Frank M. Robinson

Frank M. Robinson (August 9, 1926 – June 30, 2014) was an American science fiction and techno-thriller writer.

Frank M. Robinson
Born
Frank Malcolm Robinson

August 9, 1926
DiedJune 30, 2014 (aged 87)
NationalityAmerican

Biography

Born in Chicago, Illinois.[1] Robinson was the son of a check forger.[2] He started out in his teens working as a copy boy for International News Service and then became an office boy for Ziff Davis.[2] He was drafted into the Navy for World War II, and when his tour was over attended Beloit College, where he majored in physics, graduating in 1950. Because he could find no work as a writer, he ended up back in the Navy to serve in Korea, where he kept writing, read a lot, and published in Astounding magazine.

After the Navy, he attended graduate school in journalism, then worked for a Chicago-based Sunday supplement. Soon he switched to Science Digest, where he worked from 1956 to 1959. From there, he moved into men's magazines: Rogue (1959–65) and Cavalier (1965–66). In 1969, Playboy asked him to take over the Playboy Advisor column. He remained there until 1973, when he left to write full-time.

After moving to San Francisco in the 1970s, Robinson, who was gay, was a speechwriter for gay politician Harvey Milk; he had a small role in the film Milk.[3][4] After Milk's assassination, Robinson was co-executor, with Scott Smith, of Milk's last will and testament.[5]

Robinson was the author of 16 books, the editor of two others, and has penned numerous articles.[2] Three of his novels have been made into movies. The Power (1956) was a supernatural science fiction and government conspiracy novel about people with superhuman skills, filmed in 1968 as The Power. The technothriller The Glass Inferno, co-written with Thomas N. Scortia, was combined with Richard Martin Stern's The Tower to produce the 1974 movie The Towering Inferno. The Gold Crew, also co-written Scortia, was a nuclear threat thriller filmed as an NBC miniseries and re-titled The Fifth Missile.

He collaborated on several other works with Scortia, including The Prometheus Crisis, The Nightmare Factor, and Blow-Out. More recent works include The Dark Beyond the Stars (1991), and an updated version of The Power (2000), which closely followed Waiting (1999), a novel with similar themes to The Power. His novel is a medical thriller about organ theft called The Donor.[6]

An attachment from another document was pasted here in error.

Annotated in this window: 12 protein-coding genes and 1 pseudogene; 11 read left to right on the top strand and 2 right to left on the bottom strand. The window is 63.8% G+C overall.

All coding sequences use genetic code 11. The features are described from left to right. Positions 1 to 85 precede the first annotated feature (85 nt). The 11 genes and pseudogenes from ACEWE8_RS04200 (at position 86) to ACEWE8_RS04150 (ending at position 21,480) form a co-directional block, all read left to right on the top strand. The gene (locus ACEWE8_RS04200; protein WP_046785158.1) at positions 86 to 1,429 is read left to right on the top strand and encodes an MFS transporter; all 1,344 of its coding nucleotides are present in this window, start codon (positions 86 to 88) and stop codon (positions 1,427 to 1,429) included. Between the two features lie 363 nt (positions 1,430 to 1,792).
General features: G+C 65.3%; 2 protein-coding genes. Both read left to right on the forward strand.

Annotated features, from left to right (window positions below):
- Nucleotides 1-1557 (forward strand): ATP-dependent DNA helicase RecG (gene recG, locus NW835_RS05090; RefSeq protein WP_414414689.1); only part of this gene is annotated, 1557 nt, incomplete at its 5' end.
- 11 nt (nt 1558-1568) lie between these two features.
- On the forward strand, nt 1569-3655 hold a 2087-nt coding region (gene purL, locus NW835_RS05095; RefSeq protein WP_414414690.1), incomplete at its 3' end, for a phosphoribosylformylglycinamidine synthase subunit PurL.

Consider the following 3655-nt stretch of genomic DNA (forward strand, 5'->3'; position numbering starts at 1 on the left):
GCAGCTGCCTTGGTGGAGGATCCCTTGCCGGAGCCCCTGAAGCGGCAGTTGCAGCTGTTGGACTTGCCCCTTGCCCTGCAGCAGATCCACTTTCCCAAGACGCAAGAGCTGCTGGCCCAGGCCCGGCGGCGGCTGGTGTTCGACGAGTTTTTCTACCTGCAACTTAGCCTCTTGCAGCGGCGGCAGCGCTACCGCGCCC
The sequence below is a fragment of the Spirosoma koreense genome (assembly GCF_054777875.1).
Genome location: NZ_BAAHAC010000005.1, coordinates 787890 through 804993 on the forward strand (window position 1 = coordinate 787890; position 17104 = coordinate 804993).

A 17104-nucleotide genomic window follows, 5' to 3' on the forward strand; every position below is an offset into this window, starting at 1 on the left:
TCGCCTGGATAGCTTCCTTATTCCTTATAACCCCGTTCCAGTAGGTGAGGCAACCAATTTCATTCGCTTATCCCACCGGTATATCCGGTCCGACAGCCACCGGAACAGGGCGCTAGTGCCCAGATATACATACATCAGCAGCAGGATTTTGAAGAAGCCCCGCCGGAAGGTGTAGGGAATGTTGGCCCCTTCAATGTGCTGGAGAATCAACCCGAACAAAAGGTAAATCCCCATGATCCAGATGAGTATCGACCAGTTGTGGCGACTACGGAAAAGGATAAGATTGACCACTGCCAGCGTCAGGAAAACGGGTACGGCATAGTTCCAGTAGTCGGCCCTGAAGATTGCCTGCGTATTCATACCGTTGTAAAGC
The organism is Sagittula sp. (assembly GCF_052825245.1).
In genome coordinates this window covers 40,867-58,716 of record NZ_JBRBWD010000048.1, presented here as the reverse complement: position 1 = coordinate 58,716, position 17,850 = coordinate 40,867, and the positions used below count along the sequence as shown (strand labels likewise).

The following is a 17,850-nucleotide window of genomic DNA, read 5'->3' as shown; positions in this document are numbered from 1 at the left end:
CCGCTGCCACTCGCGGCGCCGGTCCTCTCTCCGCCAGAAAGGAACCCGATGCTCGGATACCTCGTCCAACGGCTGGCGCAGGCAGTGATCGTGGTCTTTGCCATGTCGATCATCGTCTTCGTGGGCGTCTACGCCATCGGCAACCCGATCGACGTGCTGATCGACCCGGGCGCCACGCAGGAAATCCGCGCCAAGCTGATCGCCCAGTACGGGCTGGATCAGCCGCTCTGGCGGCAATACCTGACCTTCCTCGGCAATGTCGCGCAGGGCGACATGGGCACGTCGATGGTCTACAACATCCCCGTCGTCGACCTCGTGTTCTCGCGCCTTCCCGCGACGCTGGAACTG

In the 1970s, Robinson started seriously collecting the vintage pulp-fiction magazines that he had grown up reading. The collection spawned a book on the history of the pulps as seen through their vivid cover art: Pulp Culture: The Art of Fiction Magazines (with co-author Lawrence Davidson).[7] He attended numerous pulp conventions and in 2000 won the coveted Lamont Award for lifetime achievement at Pulpcon.[8]

In 2009 he was inducted into the Chicago Gay and Lesbian Hall of Fame.[9]

Works

Novels

Short story collections

  • A Life in the Day of... and Other Short Stories (1981). Contains 9 short stories:
    • "The Maze" (1950)
    • "The Reluctant Heroes" (1951). Novelette
    • "The Fire and the Sword" (1951). Novelette
    • "The Santa Claus Planet" (1951). Novelette
    • "The Hunting Season" (1951). Novelette
    • "The Wreck of the Ship John B." (1967). Novelette
    • ""East Wind, West Wind"" (1972). Novelette
    • "A Life in the Day of..." (1969)
    • "Downhill All the Way" (1974)
  • Through My Glasses Darkly (2002). Contains 5 short stories:
    • "Causes" (1997). Novelette
    • ""East Wind, West Wind"" (1972). Novelette
    • "The Hunting Season" (1951). Novelette
    • "A Life in the Day Of..." (1969)
    • "Hail, Hail, Rock and Roll" (1994)

Short stories

Uncollected short stories.

  • "Situation Thirty" (1951)
  • "Two Weeks in August" (1951)
  • "Beyond the Ultra-Violet" (1951)
  • ""Good Luck, Columbus!"" (1951)
  • "Untitled Story" (1951). Novelette
  • "You've Got to Believe" (1951)
  • "The Girls from Earth" (1952). Novelette